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This is a simple guide to setting up your computer with solid state swap devices, a much faster method of memory management(i.e. your computer runs lots faster during paging operations). ...
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  1. #1
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    Lightbulb How To setup a Diskless Swap System.


    This is a simple guide to setting up your computer with solid state swap devices, a much faster method of memory management(i.e. your computer runs lots faster during paging operations).

    Hardware Requirements
    A) Minimum 4 USB2.0 memory storage devices of identical make and model of at lest 512MB in size. (I can get a 2G stick down the street for less then 10$)
    B) A motherboard with USB2.0 ports properly configured in BIOS. (A hub should be alright but I have not tested for that... yet)

    Procedure
    1.) Open a text file with gedit for recording device information.
    2.) Open a Terminal(Applications->Accessories->Terminal) and enter
    Code:
    tail -f /var/log/messages
    3.) Now insert the usb device and you should see something like the following
    Aug 6 11:53:37 kernel: [ 2059.400832] scsi9 : SCSI emulation for USB Mass Storage devices
    Aug 6 11:53:42 kernel: [ 2064.404667] scsi 9:0:0:0: Direct-Access Kingston DataTraveler 2.0 PMAP PQ: 0 ANSI: 0 CCS
    Aug 6 11:53:43 kernel: [ 2064.973349] sd 9:0:0:0: [sde] 1953792 512-byte hardware sectors (1000 MB)
    Aug 6 11:53:43 kernel: [ 2064.973970] sd 9:0:0:0: [sde] Write Protect is off
    Aug 6 11:53:43 kernel: [ 2064.976592] sd 9:0:0:0: [sde] 1953792 512-byte hardware sectors (1000 MB)
    Aug 6 11:53:43 kernel: [ 2064.977218] sd 9:0:0:0: [sde] Write Protect is off
    Aug 6 11:53:43 kernel: [ 2064.977226] sde: sde1
    Aug 6 11:53:43 kernel: [ 2064.978024] sd 9:0:0:0: [sde] Attached SCSI removable disk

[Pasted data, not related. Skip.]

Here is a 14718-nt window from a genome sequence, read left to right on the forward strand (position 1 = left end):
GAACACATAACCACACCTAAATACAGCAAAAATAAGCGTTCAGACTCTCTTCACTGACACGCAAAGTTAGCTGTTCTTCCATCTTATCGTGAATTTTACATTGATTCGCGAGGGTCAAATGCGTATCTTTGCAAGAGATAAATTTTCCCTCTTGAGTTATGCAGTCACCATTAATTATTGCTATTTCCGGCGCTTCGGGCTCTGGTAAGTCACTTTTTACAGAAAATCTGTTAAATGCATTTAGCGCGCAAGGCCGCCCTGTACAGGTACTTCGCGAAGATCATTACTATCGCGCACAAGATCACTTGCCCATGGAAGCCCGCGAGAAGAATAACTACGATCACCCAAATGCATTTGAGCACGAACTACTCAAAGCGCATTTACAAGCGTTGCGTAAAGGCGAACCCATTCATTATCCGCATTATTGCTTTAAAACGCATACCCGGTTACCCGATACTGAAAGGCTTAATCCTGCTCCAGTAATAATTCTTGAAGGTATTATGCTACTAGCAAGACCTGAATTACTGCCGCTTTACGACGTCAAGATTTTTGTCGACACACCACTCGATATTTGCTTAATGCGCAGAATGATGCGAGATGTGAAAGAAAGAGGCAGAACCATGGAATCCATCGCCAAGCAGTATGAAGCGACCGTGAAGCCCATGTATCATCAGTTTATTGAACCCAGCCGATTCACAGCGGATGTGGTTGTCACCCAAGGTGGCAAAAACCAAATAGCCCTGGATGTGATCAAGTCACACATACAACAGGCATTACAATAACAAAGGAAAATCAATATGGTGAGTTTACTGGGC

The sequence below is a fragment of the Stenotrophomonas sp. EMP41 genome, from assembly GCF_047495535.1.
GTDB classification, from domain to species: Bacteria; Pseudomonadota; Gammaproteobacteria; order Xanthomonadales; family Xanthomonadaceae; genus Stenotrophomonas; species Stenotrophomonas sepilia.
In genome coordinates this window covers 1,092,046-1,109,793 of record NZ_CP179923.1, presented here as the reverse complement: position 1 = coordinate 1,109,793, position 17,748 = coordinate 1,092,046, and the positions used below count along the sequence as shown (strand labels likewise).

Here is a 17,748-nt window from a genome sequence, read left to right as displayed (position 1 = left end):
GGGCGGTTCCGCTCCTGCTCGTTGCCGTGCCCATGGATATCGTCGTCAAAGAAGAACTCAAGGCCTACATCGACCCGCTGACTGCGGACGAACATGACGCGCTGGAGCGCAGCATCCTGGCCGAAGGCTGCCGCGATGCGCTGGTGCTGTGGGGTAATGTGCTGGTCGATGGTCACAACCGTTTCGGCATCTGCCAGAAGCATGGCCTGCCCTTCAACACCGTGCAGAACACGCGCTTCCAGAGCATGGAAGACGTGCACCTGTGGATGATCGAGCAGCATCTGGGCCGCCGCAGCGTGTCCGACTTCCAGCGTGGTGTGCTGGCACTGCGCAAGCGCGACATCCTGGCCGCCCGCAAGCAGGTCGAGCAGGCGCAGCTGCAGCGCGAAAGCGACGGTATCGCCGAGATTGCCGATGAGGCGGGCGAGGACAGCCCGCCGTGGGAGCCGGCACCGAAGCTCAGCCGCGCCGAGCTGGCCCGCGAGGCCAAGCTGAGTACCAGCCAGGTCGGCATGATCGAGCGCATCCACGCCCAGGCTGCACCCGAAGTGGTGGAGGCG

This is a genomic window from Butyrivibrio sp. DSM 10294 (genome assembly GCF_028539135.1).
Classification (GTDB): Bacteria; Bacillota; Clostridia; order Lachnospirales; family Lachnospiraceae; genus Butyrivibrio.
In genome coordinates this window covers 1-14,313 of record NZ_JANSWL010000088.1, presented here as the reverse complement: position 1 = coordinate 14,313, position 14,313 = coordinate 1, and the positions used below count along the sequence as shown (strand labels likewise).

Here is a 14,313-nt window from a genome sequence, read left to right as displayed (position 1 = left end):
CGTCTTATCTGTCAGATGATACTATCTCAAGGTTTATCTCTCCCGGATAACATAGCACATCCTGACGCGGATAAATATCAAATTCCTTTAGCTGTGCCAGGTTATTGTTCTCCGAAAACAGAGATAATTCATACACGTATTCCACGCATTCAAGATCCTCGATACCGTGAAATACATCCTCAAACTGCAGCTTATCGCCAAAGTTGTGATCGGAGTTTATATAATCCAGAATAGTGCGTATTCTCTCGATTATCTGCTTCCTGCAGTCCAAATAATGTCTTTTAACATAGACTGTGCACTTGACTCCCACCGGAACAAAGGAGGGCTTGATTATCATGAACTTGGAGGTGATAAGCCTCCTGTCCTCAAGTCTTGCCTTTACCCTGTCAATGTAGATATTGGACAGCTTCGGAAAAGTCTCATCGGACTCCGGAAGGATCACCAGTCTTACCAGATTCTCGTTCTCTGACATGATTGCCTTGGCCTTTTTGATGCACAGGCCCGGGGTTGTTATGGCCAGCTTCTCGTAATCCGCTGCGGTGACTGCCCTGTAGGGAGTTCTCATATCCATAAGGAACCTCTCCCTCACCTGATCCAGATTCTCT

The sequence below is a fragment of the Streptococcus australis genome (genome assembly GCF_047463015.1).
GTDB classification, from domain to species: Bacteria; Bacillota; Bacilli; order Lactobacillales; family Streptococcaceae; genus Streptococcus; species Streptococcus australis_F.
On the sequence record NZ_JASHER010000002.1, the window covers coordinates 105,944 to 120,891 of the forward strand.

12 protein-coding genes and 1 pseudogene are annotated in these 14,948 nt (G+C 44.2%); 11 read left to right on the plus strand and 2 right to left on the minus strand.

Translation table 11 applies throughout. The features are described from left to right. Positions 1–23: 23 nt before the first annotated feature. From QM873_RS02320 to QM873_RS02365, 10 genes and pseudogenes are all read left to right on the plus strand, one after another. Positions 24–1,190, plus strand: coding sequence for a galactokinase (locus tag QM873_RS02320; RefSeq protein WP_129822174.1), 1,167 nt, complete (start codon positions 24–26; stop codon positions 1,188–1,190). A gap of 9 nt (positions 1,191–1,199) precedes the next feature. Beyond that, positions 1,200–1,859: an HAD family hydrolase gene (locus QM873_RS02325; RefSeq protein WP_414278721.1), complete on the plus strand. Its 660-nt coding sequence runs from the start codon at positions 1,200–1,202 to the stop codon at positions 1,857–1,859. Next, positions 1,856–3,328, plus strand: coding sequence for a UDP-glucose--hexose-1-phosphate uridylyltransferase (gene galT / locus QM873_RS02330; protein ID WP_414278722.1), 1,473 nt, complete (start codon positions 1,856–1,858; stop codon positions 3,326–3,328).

Aug 6 11:53:43 kernel: [ 2064.978060] sd 9:0:0:0: Attached scsi generic sg5 type 0
    Here we see my device has been named sde, yours will probably be different (i.e. sda or sdc).

    4.) Record the device name.
    5.) (If you have a brand new device, never used, then you can skip this step) An icon should have appeared on your desktop pointing to your newly inserted usb device. Open the icon, check for data files and back them up because we are going to erase all the data.
    6.) Right click the desktop icon pointing to your device and choose 'unmount volume'.
    7.) Open another Terminal and type
    Code:
    udevinfo -a -p `udevinfo -q path -n /dev/xxx`
    Change the xxx to the device name you recorded. The output will look something like this:
    Code:
    Udevinfo starts with the device specified by the devpath and then
    walks up the chain of parent devices. It prints for every device
    found, all possible attributes in the udev rules key format.
    A rule to match, can be composed by the attributes of the device
    and the attributes from one single parent device.
    
      looking at device '/block/sde':
        KERNEL=="sde"
        SUBSYSTEM=="block"
        DRIVER==""
        ATTR{dev}=="8:64"
        ATTR{range}=="16"
        ATTR{removable}=="1"
        ATTR{size}=="1953792"
        ATTR{stat}=="     147       80     2162      428        5        4       72      808        0      768     1236"
        ATTR{capability}=="13"